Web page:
BOSTON – A group of Massachusetts craft brewers has a scheduled meeting with State Treasurer Steven Grossman in an attempt to stave off a regulatory interpretation that they claim could harm the craft brewing industry in the state.
The Treasurer’s office oversees the Massachusetts Alcohol Beverage Control Commission (ABCC), which issued an advisory this week that it would require applicants for a farmer-brewery license to source half of their agricultural materials from in-state sources.
Massachusetts brewers and suppliers, who have long employed the farmer-brewery license as a way to begin selling their own beer without having to go through more expensive routes to market, say that the new requirement would have the ultimate effect of making the license nearly impossible to achieve.
“This is going beyond enforcement and creating policy,” said Rob Martin, the President of the Massachusetts Brewers Guild and Owner of Mercury Brewing. “People will lose their jobs over this and there will be breweries that will not exist because of this.”
On Monday, the ABCC web site featured a published advisory that the intent behind the requirement was put into place to support and enhance the state’s agricultural community. A treasury office spokesman said the issue had come to light during a hearing for Idle Hands Craft Ales. In turning down that application on July 20, the commission also put the rest of the industry on notice that the new threshold would be applied to all license renewals.
“This is a clarification of the law that is based on information provided during the Idle Hands hearing,” said Press Secretary Althea Harney, who added that the ABCC had become aware “that this perhaps is something that needed to be clarified.”
Under the current law, those looking to open a brewery in Massachusetts can apply for a Farmer-Brewery license, valued at $22 per year for brewers producing 5,000 or less barrels per year. Additional fees apply as barrelage increases, with the cost for a brewery producing between 200,000 and 1,000,000 barrels listed at $110 per year.
Martin, who plans to brew 22,000 barrels through his location in Ipswich, said that the ability to source 50-percent of his raw ingredients from Massachusetts is impossible.
“That number is unattainable by any brewery in the state,” he said. “I would need 750,000 pounds of grain to brew my anticipated 22,000 barrels, and that just couldn’t happen.”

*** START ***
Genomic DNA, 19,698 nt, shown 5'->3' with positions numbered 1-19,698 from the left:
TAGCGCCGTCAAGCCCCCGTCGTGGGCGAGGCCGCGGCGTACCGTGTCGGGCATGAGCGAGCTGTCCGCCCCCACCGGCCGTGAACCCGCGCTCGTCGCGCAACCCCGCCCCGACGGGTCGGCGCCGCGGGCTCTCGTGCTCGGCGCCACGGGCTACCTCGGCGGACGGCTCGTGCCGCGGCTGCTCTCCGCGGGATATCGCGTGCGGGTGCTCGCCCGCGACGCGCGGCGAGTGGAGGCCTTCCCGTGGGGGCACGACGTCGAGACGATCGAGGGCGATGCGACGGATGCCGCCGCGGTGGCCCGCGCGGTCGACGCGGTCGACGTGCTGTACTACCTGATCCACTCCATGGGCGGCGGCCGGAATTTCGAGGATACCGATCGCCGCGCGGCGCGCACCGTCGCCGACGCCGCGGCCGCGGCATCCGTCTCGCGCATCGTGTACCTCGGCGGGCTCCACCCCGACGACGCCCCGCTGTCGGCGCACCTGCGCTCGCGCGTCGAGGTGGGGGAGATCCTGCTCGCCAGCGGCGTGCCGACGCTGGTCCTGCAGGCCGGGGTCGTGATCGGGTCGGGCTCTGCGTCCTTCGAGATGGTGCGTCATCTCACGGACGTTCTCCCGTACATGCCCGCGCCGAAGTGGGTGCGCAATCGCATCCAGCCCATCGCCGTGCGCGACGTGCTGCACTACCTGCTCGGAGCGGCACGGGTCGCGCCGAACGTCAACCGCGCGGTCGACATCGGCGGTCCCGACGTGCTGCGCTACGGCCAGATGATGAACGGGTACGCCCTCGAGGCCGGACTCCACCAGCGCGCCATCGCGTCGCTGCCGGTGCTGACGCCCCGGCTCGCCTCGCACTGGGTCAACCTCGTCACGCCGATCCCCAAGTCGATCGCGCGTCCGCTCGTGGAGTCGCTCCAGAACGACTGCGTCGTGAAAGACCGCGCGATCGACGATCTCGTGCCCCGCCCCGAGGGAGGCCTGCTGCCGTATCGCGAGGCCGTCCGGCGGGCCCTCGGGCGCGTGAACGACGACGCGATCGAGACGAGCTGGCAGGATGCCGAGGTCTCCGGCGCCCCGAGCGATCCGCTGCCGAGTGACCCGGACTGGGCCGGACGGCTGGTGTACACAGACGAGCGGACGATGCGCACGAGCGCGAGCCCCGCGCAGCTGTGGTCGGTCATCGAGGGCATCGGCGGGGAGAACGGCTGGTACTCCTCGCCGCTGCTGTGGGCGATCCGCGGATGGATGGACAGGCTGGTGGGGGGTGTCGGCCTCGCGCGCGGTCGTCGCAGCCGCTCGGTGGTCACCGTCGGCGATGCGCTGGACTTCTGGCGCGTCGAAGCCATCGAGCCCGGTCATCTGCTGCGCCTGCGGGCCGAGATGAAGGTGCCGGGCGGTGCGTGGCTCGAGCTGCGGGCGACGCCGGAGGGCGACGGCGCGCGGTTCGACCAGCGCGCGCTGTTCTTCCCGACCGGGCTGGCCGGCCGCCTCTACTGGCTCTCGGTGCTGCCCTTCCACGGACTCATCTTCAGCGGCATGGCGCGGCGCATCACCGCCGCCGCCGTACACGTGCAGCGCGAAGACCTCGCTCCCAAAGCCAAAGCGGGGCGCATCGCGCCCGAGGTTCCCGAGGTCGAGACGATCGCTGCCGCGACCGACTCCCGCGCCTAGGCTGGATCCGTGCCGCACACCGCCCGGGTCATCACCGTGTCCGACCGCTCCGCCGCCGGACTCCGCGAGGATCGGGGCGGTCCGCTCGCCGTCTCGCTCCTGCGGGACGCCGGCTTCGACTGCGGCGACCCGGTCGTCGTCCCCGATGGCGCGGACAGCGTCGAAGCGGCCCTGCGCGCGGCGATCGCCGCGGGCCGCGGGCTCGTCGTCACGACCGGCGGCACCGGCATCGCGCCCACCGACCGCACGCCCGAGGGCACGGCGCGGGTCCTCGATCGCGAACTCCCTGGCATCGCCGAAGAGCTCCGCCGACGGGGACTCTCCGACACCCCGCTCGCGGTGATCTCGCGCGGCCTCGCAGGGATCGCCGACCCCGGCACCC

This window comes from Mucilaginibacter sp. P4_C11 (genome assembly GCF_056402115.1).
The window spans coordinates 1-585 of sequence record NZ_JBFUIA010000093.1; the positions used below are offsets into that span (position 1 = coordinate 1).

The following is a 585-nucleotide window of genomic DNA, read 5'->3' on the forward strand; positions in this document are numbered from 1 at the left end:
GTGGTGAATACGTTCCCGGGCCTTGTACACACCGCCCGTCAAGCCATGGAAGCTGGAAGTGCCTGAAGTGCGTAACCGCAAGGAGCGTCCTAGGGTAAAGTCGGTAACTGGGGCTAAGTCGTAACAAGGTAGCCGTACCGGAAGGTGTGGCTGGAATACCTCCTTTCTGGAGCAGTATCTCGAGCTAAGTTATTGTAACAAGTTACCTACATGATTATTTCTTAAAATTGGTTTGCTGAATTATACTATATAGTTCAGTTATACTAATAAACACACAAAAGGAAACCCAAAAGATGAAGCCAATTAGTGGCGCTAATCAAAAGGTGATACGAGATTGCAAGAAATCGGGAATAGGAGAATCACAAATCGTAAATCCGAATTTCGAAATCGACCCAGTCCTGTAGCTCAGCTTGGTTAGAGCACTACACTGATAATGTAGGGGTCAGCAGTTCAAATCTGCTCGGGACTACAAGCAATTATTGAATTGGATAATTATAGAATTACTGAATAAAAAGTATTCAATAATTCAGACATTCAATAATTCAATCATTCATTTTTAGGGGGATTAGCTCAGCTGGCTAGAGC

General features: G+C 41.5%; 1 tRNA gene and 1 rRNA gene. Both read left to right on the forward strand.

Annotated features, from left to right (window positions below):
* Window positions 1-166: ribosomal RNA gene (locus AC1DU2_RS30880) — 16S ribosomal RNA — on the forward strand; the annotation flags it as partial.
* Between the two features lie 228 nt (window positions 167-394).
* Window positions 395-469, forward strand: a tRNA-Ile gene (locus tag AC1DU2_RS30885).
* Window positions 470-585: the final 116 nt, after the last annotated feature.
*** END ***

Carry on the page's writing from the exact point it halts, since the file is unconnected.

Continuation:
Andrea Stanley, the Co-Founder of the Hadley-based Valley Malt agrees with Martin.
“I think that 50-percent mark is completely unrealistic given the current state of grain growing in Massachusetts,” she said. “This requirement would make it impossible for any brewer to receive or retain the farmer-brewery license.”
Stanley, who operates the only malt-house east of Wisconsin, said 2010 was the first year in nearly five decades that malting barley was even grown in the state and only seven acres was actually harvested.
And while the ABCC claims the new interpretation is being madewith the specific public purpose of “encouraging the development of domestic farms,” brewers disagree.
“By putting that kind of financial constraint on a small brewer, it will take away bottom line dollars that are available to support local farming, since those grains and hops are more expensive than counterparts from outside the state,” said Martin.
Martin believes that the new standard, while not desired, will not force all current farmer-brewers out of business.
“We would be forced to apply for a Manufacturer’s license,” said Martin. “If we wanted to continue to self-distribute we would also need to apply for a Wholesaler’s license.”
According to ABCC applications for those permits, the cost of a Manufacturer’s license is $4,500 and a Wholesaler’s license is $5,000 — a sizeable cost difference from the Farmer-brewery license.
Chris Tkach, the Founder of Idle Hands said that the combined costs of these licenses would be overwhelming and could potentially force him to take his business out of state.
“We are not eliminating any alternatives at this point,” he said. “We need to figure out what the best course of action is not only for the business but for our lifestyle.”
Neighboring New Hampshire recently signed a bill which lowers the Manufacturer’s fee from $1200 to $240 for nano-breweries producing less than 2,000 barrels a year.
Martin, along with fellow brewers and agricultural representatives will meet with the Treasurer on Monday to propose a moratorium on the ABCC advisory and allow current farmer-breweries to proceed in the renewal process as they have in previous years.
The group will also likely propose a new tiered-fee system, where barrelage amounts determine the costs associated with a small-brewers license.
Brewbound.com will continue to provide coverage as this story develops.